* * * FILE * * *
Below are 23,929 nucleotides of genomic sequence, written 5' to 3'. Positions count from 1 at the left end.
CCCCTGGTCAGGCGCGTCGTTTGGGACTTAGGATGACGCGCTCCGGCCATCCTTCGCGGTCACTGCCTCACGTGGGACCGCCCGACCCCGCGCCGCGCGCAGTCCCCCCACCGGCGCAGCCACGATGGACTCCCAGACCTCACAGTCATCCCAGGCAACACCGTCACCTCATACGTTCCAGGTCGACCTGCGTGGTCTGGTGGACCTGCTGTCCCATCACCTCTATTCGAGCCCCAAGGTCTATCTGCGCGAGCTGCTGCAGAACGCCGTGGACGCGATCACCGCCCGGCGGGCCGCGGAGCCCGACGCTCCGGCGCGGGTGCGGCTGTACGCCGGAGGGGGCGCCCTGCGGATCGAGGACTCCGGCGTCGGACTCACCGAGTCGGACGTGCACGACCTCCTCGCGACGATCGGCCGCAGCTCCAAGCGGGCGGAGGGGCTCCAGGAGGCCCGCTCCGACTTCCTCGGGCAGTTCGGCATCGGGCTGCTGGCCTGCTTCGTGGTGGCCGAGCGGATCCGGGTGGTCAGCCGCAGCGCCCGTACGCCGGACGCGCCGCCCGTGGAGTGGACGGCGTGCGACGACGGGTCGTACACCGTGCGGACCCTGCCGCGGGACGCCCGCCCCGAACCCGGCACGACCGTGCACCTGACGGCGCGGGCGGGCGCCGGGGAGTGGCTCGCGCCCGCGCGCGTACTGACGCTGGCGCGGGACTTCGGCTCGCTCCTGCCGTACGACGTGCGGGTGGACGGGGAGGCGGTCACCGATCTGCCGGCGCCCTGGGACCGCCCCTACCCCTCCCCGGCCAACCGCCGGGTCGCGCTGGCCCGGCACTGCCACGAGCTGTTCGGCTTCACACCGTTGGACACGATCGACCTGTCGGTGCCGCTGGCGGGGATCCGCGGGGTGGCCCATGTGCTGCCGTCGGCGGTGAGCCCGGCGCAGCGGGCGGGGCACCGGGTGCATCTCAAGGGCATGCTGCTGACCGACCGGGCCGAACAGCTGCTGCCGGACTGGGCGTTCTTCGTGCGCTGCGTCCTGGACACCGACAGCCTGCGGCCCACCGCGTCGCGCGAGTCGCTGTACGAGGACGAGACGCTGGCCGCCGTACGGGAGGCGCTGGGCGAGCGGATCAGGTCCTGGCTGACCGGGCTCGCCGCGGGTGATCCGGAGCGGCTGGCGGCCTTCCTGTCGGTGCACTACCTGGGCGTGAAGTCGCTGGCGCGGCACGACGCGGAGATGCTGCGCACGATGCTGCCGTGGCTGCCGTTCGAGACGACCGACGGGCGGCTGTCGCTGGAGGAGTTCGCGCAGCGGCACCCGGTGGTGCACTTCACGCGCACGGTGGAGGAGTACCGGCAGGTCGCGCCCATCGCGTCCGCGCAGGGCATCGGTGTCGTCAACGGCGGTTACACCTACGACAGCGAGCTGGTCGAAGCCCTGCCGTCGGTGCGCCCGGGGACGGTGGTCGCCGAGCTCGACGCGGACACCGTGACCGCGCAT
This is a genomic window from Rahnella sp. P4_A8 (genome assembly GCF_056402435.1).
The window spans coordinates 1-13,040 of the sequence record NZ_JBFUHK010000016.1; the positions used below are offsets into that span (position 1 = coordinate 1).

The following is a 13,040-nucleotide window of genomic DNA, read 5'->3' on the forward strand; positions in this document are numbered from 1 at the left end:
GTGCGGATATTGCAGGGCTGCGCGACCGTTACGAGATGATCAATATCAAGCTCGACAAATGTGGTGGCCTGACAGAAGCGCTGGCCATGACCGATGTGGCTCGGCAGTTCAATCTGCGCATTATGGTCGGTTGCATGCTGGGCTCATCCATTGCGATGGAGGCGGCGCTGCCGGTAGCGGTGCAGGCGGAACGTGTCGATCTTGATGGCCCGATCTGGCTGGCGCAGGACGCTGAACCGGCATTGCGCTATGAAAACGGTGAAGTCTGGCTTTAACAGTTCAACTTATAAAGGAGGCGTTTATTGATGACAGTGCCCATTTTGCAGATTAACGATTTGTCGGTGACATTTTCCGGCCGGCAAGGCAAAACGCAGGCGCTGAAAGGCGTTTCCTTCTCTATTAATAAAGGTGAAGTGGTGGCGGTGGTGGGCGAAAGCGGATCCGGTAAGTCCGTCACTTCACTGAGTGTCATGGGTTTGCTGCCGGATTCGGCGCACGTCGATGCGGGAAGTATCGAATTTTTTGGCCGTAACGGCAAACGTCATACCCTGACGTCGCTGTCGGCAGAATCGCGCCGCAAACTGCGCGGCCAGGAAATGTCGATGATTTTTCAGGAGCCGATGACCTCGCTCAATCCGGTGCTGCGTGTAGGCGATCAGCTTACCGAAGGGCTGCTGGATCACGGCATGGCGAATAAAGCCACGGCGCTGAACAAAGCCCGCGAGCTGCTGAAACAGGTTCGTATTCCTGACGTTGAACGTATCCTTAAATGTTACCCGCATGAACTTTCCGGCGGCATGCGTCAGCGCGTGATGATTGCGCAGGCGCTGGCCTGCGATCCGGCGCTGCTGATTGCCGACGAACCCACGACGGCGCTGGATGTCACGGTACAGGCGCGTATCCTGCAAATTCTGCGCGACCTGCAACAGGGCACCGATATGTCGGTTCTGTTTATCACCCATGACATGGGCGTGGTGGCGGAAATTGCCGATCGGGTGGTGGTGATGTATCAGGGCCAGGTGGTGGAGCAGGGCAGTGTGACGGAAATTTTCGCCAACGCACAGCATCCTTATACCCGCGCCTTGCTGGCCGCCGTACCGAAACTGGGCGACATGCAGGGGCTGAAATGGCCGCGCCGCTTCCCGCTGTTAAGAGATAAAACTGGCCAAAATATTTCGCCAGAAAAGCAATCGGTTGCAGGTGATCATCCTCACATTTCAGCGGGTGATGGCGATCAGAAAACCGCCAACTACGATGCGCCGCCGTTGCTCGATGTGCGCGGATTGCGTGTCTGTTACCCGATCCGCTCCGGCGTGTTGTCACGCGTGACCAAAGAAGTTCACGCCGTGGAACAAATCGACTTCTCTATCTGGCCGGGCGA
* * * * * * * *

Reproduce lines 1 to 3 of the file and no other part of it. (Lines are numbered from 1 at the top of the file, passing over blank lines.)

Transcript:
Below are 23,929 nucleotides of genomic sequence, written 5' to 3'. Positions count from 1 at the left end.
CCCCTGGTCAGGCGCGTCGTTTGGGACTTAGGATGACGCGCTCCGGCCATCCTTCGCGGTCACTGCCTCACGTGGGACCGCCCGACCCCGCGCCGCGCGCAGTCCCCCCACCGGCGCAGCCACGATGGACTCCCAGACCTCACAGTCATCCCAGGCAACACCGTCACCTCATACGTTCCAGGTCGACCTGCGTGGTCTGGTGGACCTGCTGTCCCATCACCTCTATTCGAGCCCCAAGGTCTATCTGCGCGAGCTGCTGCAGAACGCCGTGGACGCGATCACCGCCCGGCGGGCCGCGGAGCCCGACGCTCCGGCGCGGGTGCGGCTGTACGCCGGAGGGGGCGCCCTGCGGATCGAGGACTCCGGCGTCGGACTCACCGAGTCGGACGTGCACGACCTCCTCGCGACGATCGGCCGCAGCTCCAAGCGGGCGGAGGGGCTCCAGGAGGCCCGCTCCGACTTCCTCGGGCAGTTCGGCATCGGGCTGCTGGCCTGCTTCGTGGTGGCCGAGCGGATCCGGGTGGTCAGCCGCAGCGCCCGTACGCCGGACGCGCCGCCCGTGGAGTGGACGGCGTGCGACGACGGGTCGTACACCGTGCGGACCCTGCCGCGGGACGCCCGCCCCGAACCCGGCACGACCGTGCACCTGACGGCGCGGGCGGGCGCCGGGGAGTGGCTCGCGCCCGCGCGCGTACTGACGCTGGCGCGGGACTTCGGCTCGCTCCTGCCGTACGACGTGCGGGTGGACGGGGAGGCGGTCACCGATCTGCCGGCGCCCTGGGACCGCCCCTACCCCTCCCCGGCCAACCGCCGGGTCGCGCTGGCCCGGCACTGCCACGAGCTGTTCGGCTTCACACCGTTGGACACGATCGACCTGTCGGTGCCGCTGGCGGGGATCCGCGGGGTGGCCCATGTGCTGCCGTCGGCGGTGAGCCCGGCGCAGCGGGCGGGGCACCGGGTGCATCTCAAGGGCATGCTGCTGACCGACCGGGCCGAACAGCTGCTGCCGGACTGGGCGTTCTTCGTGCGCTGCGTCCTGGACACCGACAGCCTGCGGCCCACCGCGTCGCGCGAGTCGCTGTACGAGGACGAGACGCTGGCCGCCGTACGGGAGGCGCTGGGCGAGCGGATCAGGTCCTGGCTGACCGGGCTCGCCGCGGGTGATCCGGAGCGGCTGGCGGCCTTCCTGTCGGTGCACTACCTGGGCGTGAAGTCGCTGGCGCGGCACGACGCGGAGATGCTGCGCACGATGCTGCCGTGGCTGCCGTTCGAGACGACCGACGGGCGGCTGTCGCTGGAGGAGTTCGCGCAGCGGCACCCGGTGGTGCACTTCACGCGCACGGTGGAGGAGTACCGGCAGGTCGCGCCCATCGCGTCCGCGCAGGGCATCGGTGTCGTCAACGGCGGTTACACCTACGACAGCGAGCTGGTCGAAGCCCTGCCGTCGGTGCGCCCGGGGACGGTGGTCGCCGAGCTCGACGCGGACACCGTGACCGCGCAT
This is a genomic window from Rahnella sp. P4_A8 (genome assembly GCF_056402435.1).